Who? Is it a drink? A BAND? What do they play? Will I like them?
Well, I can answer the first three questions, but the second two are far harder to respond to.
Pink Martini are an eclectic band, both in terms of membership and music. As described by the Bands own bio “Somewhere between a 1930s Cuban dance orchestra, a classical chamber music ensemble, a Brazilian marching street band and Japanese film noir is the 12-piece Pink Martini. Part language lesson, part Hollywood musical, the Portland Oregon-based ‘little orchestra’ was created in 1994 by Harvard graduate and classically trained pianist Thomas M. Lauderdale
How did this style of music come to be of interest to the UK MJ scene?
Around 2003 people starting realising that Touch and Go didn’t just do a very suggestive, and very popular, single (“Would you …?). Partly through the persistence of DJ Peter Phillips, became popular. The album remixes of “Straight to Number One” and “Would you ..”. This music was far removed from the likes of Kylie, Enrique etc that seemed to pervade the MJ scene at that time. The many dimensions of the music actually gave the more accomplished dancers something to play with … and supported the growing movement towards dancing to the music rather than just executing a series of moves.
The ‘new’ Touch and Go is Pink Martini. Their music has been increasingly played on the London scene and has also caught the attention of the Scottish Ceroc scene. The tracks mainly played on the dance floor are ‘Amando Amio’, ‘Donde Estas’ and ‘Never stop falling in love’ though other tracks such as ‘Lily’ and ‘Hang on Little Tomato’ also have real potential. Aside from the MJ music, their other tracks are, to the believers, awesome … and synthesis of such different style that it really shouldn’t work …. But it DOES.
And so …. With a real sense of impending pleasure, I sat down for the Pink Martini gig a few weeks ago at the Barbican. I had seen them only last October (with around 25 of the London MJ set) and had been mightily impressed. Despite there was no new album, and I expected them to play a very similar set, I was up for ‘likin it’.
The first surprise was a change in the band line up. Last time there were two in the brass section and a single violin … this time there was only one brass but the addition of a cello player, a visiting member Claude Giron’s from Orchestre de Paris, and what an addition she was …. But more on that later.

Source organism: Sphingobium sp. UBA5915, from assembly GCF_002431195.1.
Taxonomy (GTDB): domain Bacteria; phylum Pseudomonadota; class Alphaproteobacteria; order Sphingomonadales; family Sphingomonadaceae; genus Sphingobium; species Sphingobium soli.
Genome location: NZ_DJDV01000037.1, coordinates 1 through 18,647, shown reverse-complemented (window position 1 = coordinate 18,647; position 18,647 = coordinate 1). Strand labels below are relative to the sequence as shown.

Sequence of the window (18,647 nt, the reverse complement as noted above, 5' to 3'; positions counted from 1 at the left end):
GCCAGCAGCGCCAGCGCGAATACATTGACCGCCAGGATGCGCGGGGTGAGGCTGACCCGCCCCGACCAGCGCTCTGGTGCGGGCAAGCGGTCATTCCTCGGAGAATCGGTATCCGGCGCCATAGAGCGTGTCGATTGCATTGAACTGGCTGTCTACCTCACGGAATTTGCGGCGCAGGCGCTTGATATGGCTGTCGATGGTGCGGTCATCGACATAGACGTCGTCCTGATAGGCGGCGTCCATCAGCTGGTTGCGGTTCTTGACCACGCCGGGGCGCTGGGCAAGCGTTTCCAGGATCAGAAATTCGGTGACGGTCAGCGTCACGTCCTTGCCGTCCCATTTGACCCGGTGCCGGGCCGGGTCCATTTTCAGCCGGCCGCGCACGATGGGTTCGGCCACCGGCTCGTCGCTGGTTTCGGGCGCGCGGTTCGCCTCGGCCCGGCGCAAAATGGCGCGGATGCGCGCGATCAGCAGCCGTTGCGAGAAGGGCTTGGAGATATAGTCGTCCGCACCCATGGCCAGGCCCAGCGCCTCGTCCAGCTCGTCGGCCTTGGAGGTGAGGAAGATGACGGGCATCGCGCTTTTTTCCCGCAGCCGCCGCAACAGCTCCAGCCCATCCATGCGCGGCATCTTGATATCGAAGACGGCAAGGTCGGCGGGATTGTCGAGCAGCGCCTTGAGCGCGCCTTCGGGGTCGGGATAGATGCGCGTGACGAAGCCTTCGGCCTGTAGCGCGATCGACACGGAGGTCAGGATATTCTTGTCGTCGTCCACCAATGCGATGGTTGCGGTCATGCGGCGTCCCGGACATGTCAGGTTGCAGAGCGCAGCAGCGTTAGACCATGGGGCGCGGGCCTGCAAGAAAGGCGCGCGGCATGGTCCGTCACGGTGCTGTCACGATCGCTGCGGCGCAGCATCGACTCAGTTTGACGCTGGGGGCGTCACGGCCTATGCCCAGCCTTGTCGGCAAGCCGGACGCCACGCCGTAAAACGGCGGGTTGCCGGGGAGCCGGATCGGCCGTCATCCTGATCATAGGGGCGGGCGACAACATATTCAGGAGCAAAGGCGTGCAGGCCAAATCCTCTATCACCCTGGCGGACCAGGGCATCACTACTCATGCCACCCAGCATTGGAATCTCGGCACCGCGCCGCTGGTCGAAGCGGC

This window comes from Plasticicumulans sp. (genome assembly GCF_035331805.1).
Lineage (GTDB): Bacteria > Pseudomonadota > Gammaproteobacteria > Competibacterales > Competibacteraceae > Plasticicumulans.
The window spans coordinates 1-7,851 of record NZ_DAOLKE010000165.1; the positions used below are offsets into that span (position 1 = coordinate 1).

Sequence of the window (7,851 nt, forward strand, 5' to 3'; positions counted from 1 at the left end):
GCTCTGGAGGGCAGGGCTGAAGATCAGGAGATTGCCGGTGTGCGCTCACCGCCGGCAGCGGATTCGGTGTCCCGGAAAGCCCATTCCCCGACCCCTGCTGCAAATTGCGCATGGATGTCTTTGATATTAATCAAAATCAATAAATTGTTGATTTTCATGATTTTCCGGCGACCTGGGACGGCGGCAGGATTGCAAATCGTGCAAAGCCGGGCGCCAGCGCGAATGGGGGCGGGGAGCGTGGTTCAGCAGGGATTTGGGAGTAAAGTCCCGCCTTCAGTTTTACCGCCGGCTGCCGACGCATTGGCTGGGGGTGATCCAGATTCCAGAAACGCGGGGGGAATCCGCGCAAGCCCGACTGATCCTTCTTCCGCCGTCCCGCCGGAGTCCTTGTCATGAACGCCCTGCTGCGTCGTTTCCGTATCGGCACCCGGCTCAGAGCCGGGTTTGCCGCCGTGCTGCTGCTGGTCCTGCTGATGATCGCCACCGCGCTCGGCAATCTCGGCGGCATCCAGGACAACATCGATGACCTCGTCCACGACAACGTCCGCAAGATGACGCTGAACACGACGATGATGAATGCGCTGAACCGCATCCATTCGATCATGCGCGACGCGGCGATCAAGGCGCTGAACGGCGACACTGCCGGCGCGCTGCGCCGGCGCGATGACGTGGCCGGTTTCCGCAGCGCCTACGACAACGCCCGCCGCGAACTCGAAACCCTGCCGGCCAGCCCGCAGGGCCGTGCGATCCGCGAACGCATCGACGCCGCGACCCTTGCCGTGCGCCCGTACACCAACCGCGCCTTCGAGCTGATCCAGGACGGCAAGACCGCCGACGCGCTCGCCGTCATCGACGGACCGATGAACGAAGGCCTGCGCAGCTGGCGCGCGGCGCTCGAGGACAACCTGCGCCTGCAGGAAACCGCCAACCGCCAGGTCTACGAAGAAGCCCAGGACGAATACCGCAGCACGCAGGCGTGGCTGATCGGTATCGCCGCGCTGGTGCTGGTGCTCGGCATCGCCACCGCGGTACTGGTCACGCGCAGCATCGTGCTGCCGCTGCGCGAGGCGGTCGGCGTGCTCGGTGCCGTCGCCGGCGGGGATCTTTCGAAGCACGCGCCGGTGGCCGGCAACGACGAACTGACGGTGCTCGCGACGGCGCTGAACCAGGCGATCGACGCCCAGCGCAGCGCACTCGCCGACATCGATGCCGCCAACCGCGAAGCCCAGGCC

Things were also different from the start, the opening track, “Never stop falling in love” had a different vibe, a more Carnival feeling … not sure if I preferred it to the album version, but it was great fun. They moved through another few tracks on wonderful form … the voice of China Forbes is something to behold ….. it reaches places that you wouldn’t think possible.
The band themselves are animated enough to do away with any need for flash multimedia screens or backing dancers. The drums section especially look like they are all just this side of being certified … a brilliant, zany edge to them .,… people who love the beat they are belting out … all like a bunch of naughty schoolboys who have been let loose in the school chemistry lab to see what havoc they can create. These are the guys you really want to go to a tequila bar with and know that fun is sure to follow.
On backing vocals Timothy Nishimoto, seemed more subdued than the last gig … but his vocals are still a delight. On the piano was the main man Thomas M. Lauderdale,again with the feeling of a naughty schoolboy, really genuinely delighted to be able to bring this music to the masses. Gavin Bondy on the trumpet as usual was superb. A strong figure himself, his contribution by way of music was equally impressive.
Aside from the usual delights, one the high spots for me was a hard hitting rift during a ‘Lily’ from Dan Faehnle on the semi-acoustic guitar. Though he was part of the assemble last time I don’t even remember him being there … this time however, his superb supporting rhythm and occasional rifts were most welcome.
However, my outstanding memory was at the start of ‘U Plavu Zoru’. I must admit that on the CD I’ve usually skipped the intro, its never really held anything for me. Not after the concert. Claude Giron’s cello took the brought a whole new delight to the track. A friend recently said to that good art takes you to another place, one that you know, whereas great art takes you to a new place that you never knew existed. That cello solo was definitely in the later category. It was a piece that I never wanted to stop, literally causing tears to well up …. And then China’s voice came in like warm chocolate on a naked girls back ….. a wonderful rendition.
Overall, what really struck me is that the albums, though treasured, do not do true justice to the band. Maybe it’s the production or just the limit of CD technology … but you HAVE TO hear Pink M live to appreciate just how good they are.
Its something about the stage presence, you don’t feel that you are 50’ away … you feel that these performers are friends who’ve dropped round to your house party and just started jamming. They manage to bring with their music a sense of intimacy that brings you in makes you feel part of it. In the cold light of day there are some of their tracks that aren’t my real cup of tea … BUT, once you are there, with Pink M playing before you, you only want to hear everything they play and never want the night to end.
The best news of the night is that they intend to release a third album later this year and will be on tour in Europe again. Make sure you book your tickets early!
Visit the Band at www.PinkMartini.com